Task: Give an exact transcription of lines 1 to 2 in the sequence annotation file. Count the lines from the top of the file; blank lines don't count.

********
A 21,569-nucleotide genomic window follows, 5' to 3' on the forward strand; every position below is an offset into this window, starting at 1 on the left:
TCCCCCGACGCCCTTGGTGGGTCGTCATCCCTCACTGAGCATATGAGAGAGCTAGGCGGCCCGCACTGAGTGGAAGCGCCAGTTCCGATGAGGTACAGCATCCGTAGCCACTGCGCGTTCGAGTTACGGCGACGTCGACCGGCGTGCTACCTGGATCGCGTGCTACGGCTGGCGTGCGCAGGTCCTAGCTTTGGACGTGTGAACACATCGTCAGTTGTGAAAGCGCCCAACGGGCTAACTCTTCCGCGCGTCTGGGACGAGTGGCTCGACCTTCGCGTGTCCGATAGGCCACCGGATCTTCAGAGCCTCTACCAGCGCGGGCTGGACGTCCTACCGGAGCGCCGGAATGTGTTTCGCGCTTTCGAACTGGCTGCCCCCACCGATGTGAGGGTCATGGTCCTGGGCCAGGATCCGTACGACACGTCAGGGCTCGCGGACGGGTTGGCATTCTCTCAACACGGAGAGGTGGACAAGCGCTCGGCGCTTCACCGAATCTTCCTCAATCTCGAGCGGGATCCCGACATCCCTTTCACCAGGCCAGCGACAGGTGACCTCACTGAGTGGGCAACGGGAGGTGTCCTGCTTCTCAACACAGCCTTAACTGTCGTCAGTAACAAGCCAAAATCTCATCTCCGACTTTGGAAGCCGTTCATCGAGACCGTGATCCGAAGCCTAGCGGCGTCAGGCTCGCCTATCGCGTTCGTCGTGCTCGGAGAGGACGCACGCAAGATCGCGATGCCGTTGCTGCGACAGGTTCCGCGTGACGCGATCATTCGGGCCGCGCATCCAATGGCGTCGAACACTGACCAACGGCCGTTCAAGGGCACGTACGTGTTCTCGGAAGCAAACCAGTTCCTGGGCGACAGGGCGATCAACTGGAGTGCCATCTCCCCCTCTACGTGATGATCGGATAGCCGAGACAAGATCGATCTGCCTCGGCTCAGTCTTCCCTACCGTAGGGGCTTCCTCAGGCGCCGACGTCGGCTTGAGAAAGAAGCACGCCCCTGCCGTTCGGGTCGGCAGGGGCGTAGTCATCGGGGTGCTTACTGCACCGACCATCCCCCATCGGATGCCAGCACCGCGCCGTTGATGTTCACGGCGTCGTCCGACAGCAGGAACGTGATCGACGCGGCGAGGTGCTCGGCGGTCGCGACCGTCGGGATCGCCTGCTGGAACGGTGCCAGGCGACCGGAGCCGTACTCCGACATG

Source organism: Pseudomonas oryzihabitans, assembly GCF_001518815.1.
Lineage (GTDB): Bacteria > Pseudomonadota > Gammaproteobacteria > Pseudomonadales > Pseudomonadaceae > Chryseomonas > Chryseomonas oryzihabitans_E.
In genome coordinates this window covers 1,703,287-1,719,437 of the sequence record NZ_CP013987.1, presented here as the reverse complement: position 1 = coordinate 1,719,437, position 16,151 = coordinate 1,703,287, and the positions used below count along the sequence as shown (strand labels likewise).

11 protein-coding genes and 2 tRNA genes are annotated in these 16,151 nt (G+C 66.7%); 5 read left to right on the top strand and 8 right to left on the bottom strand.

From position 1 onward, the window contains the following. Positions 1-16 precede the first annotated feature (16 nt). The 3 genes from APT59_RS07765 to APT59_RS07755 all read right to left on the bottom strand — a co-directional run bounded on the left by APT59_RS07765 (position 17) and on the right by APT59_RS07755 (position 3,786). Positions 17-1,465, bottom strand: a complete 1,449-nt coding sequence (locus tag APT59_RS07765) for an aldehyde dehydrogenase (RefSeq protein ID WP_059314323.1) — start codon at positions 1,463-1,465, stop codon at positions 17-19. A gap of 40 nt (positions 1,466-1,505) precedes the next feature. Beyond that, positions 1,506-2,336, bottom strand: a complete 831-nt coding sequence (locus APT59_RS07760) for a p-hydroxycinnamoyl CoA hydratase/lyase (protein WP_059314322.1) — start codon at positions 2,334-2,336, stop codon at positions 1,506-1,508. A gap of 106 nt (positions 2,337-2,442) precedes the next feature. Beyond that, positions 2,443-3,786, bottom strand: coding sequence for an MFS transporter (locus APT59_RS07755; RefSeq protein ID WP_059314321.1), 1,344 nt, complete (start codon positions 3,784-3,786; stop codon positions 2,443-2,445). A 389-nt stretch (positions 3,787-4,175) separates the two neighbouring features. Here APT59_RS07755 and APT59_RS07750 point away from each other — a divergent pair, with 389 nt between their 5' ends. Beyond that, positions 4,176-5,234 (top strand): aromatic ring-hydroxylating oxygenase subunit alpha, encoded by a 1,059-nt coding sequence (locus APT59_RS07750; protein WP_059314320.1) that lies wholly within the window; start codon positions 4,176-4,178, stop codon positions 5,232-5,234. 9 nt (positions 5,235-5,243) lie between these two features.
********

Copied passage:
A 21,569-nucleotide genomic window follows, 5' to 3' on the forward strand; every position below is an offset into this window, starting at 1 on the left:
TCCCCCGACGCCCTTGGTGGGTCGTCATCCCTCACTGAGCATATGAGAGAGCTAGGCGGCCCGCACTGAGTGGAAGCGCCAGTTCCGATGAGGTACAGCATCCGTAGCCACTGCGCGTTCGAGTTACGGCGACGTCGACCGGCGTGCTACCTGGATCGCGTGCTACGGCTGGCGTGCGCAGGTCCTAGCTTTGGACGTGTGAACACATCGTCAGTTGTGAAAGCGCCCAACGGGCTAACTCTTCCGCGCGTCTGGGACGAGTGGCTCGACCTTCGCGTGTCCGATAGGCCACCGGATCTTCAGAGCCTCTACCAGCGCGGGCTGGACGTCCTACCGGAGCGCCGGAATGTGTTTCGCGCTTTCGAACTGGCTGCCCCCACCGATGTGAGGGTCATGGTCCTGGGCCAGGATCCGTACGACACGTCAGGGCTCGCGGACGGGTTGGCATTCTCTCAACACGGAGAGGTGGACAAGCGCTCGGCGCTTCACCGAATCTTCCTCAATCTCGAGCGGGATCCCGACATCCCTTTCACCAGGCCAGCGACAGGTGACCTCACTGAGTGGGCAACGGGAGGTGTCCTGCTTCTCAACACAGCCTTAACTGTCGTCAGTAACAAGCCAAAATCTCATCTCCGACTTTGGAAGCCGTTCATCGAGACCGTGATCCGAAGCCTAGCGGCGTCAGGCTCGCCTATCGCGTTCGTCGTGCTCGGAGAGGACGCACGCAAGATCGCGATGCCGTTGCTGCGACAGGTTCCGCGTGACGCGATCATTCGGGCCGCGCATCCAATGGCGTCGAACACTGACCAACGGCCGTTCAAGGGCACGTACGTGTTCTCGGAAGCAAACCAGTTCCTGGGCGACAGGGCGATCAACTGGAGTGCCATCTCCCCCTCTACGTGATGATCGGATAGCCGAGACAAGATCGATCTGCCTCGGCTCAGTCTTCCCTACCGTAGGGGCTTCCTCAGGCGCCGACGTCGGCTTGAGAAAGAAGCACGCCCCTGCCGTTCGGGTCGGCAGGGGCGTAGTCATCGGGGTGCTTACTGCACCGACCATCCCCCATCGGATGCCAGCACCGCGCCGTTGATGTTCACGGCGTCGTCCGACAGCAGGAACGTGATCGACGCGGCGAGGTGCTCGGCGGTCGCGACCGTCGGGATCGCCTGCTGGAACGGTGCCAGGCGACCGGAGCCGTACTCCGACATG